Sasquatch Coffee


Taking Skookum Seriously

Posted by: Loren Coleman on June 25th, 2012

Continuing my overview of some significant Sasquatch name games, where the use of various monikers for Bigfoot are linked to geographic locations, none is probably as important as “Skookum.”


The “Skookum cast” was labeled as such because of the site from which it was taken, at the Skookum Meadows area of the Gifford Pinchot National Forest in Washington State.

During the time Bigfoot researcher Henry Franzoni was active, he lead the way regarding the place name usage of Skookum.  His interest in the name game began with his first experience with the unknown hairy hominoids in 1993. At a place called Skookum Lake, Oregon, Franzoni and his companion encountered what he would later call the “Bigfoot phenomenon.” Franzoni began collecting Native tales, and started noticing the links between the name game of the locations’ names and the sightings of the creatures. Not coincidentally, Franzoni discovered that Skookum was another name for Sasquatch or Bigfoot. During his research, he identified 214 Skookum place names all found in Oregon, Washington State, British Columbia, Idaho, and Alaska.  He found it was a very Pacific Northwest centric name, just like the reports of the classic Bigfoot or Sasquatch.

Franzoni wrote me in the 1990s about Skookum:

The modern Chinook jargon meaning is Big, strong, and swift whilst the original Chinook village meaning is ‘Evil God of the Woods’. Places have to be examined as to when they were named, and often a correlating old story has to be located to really suggest that a particular Skookum place is worthy of our bigfoot interest. A number of Skookum places fit the bill just fine after being investigated though. Places like Mt. Duckabush in the Olympic Range was once named Mt. Arleta by Lt. Patrick O’Neill, who led the second group ever across the Olympic Mountains in 1890. O’Neill mentioned in his diary that the native guides he had with him called it Skookum and believed their gods lived on it. His native guides abandoned him and his group when a panther shrieked at their camp continuously one night. Oddly enough, most native peoples of the Olympic Peninsula did not venture into the interior, because their thought their gods lived their.

There are some interesting parallels between some stories of the Himalayan Shangrila and native legends of a hidden valley in the Olympics, guarded by skookums,…The Chinook jargon does have many different interpretations for the word Skookum depending on which expert is consulted. I used MacArthur’s 1924 definition, but for me the BF connection was strong once I went to a Skookum place and figure that I stood 10 feet from a smelly Bigfoot on my very first day of looking.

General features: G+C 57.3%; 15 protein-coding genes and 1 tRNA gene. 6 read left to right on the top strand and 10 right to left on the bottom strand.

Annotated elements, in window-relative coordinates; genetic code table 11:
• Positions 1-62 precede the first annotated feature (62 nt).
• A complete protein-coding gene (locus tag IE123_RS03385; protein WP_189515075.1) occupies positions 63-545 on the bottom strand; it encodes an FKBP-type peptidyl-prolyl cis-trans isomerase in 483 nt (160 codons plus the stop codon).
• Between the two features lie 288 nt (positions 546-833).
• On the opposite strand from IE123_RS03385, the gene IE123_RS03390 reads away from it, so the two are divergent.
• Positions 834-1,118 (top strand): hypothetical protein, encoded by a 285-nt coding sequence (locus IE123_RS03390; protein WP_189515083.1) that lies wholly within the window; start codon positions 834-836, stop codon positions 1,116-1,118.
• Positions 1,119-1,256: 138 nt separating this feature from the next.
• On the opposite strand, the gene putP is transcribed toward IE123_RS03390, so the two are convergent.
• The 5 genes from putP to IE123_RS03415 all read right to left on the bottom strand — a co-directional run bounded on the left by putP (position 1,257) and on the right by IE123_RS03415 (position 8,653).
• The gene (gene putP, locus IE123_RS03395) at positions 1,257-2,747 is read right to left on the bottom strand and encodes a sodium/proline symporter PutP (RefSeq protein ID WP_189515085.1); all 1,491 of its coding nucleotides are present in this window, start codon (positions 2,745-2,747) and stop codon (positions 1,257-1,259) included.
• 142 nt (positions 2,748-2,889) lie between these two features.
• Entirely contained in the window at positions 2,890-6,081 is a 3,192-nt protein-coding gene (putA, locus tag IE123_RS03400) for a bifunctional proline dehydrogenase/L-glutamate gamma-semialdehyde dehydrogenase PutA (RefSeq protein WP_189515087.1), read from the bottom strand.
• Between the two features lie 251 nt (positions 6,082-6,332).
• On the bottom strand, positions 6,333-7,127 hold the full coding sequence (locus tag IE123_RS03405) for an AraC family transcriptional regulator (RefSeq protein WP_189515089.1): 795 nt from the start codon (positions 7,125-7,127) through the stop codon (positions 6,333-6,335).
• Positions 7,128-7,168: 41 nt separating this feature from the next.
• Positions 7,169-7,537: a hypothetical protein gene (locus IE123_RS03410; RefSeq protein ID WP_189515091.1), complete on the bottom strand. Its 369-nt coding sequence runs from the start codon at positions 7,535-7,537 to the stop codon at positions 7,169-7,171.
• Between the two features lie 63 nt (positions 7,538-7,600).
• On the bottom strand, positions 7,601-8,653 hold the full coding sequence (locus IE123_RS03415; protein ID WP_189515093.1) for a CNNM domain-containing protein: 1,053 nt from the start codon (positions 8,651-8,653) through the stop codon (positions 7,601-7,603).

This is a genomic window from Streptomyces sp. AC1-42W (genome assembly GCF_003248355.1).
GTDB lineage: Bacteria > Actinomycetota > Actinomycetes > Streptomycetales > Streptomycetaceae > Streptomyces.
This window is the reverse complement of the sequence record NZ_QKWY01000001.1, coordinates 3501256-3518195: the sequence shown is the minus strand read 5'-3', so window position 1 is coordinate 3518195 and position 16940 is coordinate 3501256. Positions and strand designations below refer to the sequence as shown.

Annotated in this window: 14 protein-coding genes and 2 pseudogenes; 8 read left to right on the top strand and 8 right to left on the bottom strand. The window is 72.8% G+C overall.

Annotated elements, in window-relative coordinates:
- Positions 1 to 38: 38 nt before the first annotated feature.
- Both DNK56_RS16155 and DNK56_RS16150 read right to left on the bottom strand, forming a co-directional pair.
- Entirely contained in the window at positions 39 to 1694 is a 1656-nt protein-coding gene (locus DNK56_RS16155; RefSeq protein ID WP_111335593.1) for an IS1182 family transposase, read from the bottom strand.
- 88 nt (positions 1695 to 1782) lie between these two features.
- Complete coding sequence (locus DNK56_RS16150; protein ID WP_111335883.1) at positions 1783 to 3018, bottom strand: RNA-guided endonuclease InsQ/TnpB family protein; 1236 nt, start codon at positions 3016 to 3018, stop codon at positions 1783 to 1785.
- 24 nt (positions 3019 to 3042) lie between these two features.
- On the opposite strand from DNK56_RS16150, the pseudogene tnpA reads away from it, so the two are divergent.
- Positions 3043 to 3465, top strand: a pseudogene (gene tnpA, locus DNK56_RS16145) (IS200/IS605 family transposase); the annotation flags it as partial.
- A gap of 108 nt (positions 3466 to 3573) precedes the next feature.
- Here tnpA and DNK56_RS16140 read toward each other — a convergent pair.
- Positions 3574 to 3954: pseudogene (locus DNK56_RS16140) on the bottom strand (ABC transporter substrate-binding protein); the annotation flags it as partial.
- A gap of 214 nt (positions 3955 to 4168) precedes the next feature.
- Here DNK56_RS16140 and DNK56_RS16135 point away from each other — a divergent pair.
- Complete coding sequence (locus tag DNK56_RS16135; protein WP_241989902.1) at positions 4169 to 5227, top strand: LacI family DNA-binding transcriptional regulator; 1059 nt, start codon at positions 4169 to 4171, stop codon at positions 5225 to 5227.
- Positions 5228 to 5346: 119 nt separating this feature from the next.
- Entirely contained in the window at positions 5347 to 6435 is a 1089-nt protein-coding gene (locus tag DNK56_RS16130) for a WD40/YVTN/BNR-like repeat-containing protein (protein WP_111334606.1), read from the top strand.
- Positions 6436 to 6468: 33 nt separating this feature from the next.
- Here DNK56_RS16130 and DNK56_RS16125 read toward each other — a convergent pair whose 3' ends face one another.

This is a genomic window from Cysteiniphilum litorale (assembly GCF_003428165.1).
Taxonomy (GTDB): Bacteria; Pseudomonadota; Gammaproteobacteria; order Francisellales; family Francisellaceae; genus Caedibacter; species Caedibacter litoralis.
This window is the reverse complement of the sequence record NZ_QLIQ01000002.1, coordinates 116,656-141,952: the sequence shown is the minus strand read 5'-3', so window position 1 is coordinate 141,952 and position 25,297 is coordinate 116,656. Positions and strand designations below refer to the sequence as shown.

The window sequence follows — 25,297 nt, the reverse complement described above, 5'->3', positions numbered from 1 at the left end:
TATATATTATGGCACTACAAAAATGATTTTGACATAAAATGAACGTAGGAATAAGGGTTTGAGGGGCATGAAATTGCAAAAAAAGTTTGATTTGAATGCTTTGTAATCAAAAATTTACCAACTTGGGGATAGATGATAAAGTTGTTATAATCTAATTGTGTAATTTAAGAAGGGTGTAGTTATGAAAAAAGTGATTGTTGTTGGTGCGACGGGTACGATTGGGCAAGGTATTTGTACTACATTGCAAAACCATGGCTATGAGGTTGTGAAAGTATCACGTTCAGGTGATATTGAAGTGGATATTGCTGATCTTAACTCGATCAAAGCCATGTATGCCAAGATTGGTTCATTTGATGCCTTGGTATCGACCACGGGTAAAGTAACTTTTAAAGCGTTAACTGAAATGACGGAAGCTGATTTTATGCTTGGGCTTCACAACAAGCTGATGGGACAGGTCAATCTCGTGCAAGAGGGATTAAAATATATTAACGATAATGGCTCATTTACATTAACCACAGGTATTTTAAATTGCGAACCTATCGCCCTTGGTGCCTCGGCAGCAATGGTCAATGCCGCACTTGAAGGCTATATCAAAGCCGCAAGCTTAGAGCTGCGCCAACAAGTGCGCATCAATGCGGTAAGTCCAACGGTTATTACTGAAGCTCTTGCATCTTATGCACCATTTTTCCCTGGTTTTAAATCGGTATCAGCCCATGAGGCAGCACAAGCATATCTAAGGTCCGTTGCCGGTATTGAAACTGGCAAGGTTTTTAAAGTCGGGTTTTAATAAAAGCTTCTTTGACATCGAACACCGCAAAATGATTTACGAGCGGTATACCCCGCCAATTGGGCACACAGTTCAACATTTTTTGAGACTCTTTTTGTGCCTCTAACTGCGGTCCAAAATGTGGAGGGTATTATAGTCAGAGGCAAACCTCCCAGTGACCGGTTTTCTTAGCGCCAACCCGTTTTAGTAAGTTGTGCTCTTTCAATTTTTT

The Chinook term has been remembered in the names on the land. The study of this twilight language word, Skookum, is well worth our research efforts.

About Loren Coleman
Loren Coleman is one of the world’s leading cryptozoologists, some say “the” leading. Certainly, he is acknowledged as the current living American researcher and writer who has most popularized cryptozoology in the late 20th and early 21st centuries. Starting his fieldwork and investigations in 1960, after traveling and trekking extensively in pursuit of cryptozoological mysteries, Coleman began writing to share his experiences in 1969. An honorary member of Ivan T. Sanderson’s Society for the Investigation of the Unexplained in the 1970s, Coleman has been bestowed with similar honorary memberships of the North Idaho College Cryptozoology Club in 1983, and in subsequent years, that of the British Columbia Scientific Cryptozoology Club, CryptoSafari International, and other international organizations. He was also a Life Member and Benefactor of the International Society of Cryptozoology (now-defunct). Loren Coleman’s daily blog, as a member of the Cryptomundo Team, served as an ongoing avenue of communication for the ever-growing body of cryptozoo news from 2005 through 2013.


2 Responses to “Taking Skookum Seriously”

  1. diogenes responds:

    This geographic nameplace data is interesting and something I sutmbled on early. A reminder of how many have had similar expereinces and are forced into the “research.” I also came across a claim that the use of the term “devil” for so many landscape features here in the west may also have roots tied to Bigfoot. I don’t know, I always assumed those were named for the harshness of the topography, rather than events… but there are some interesting ones, and one in particular at the Bigfoot active site I spent so much time at. I also notice some of these older placenames are dissapearring from USGS maps (as ruins and some other features have over the years). I have moved to NorCal and begiinning my explorations here and am drawn to an area just east of the Ishi Wilderness called “the Devil’s Parade Ground.” No clue as to why, but thought that one was odd….Devils’ Chasm and so on seem to make sense..but a Parade Ground? I imagine the use of tern Devil in our naming is not so tied to Sasquatch, but I don’t know.

  2. sasquatch responds:

    Yes, and why would a creek in Colorado be named Monkey Creek? The place has bigfoot sightings around there too.



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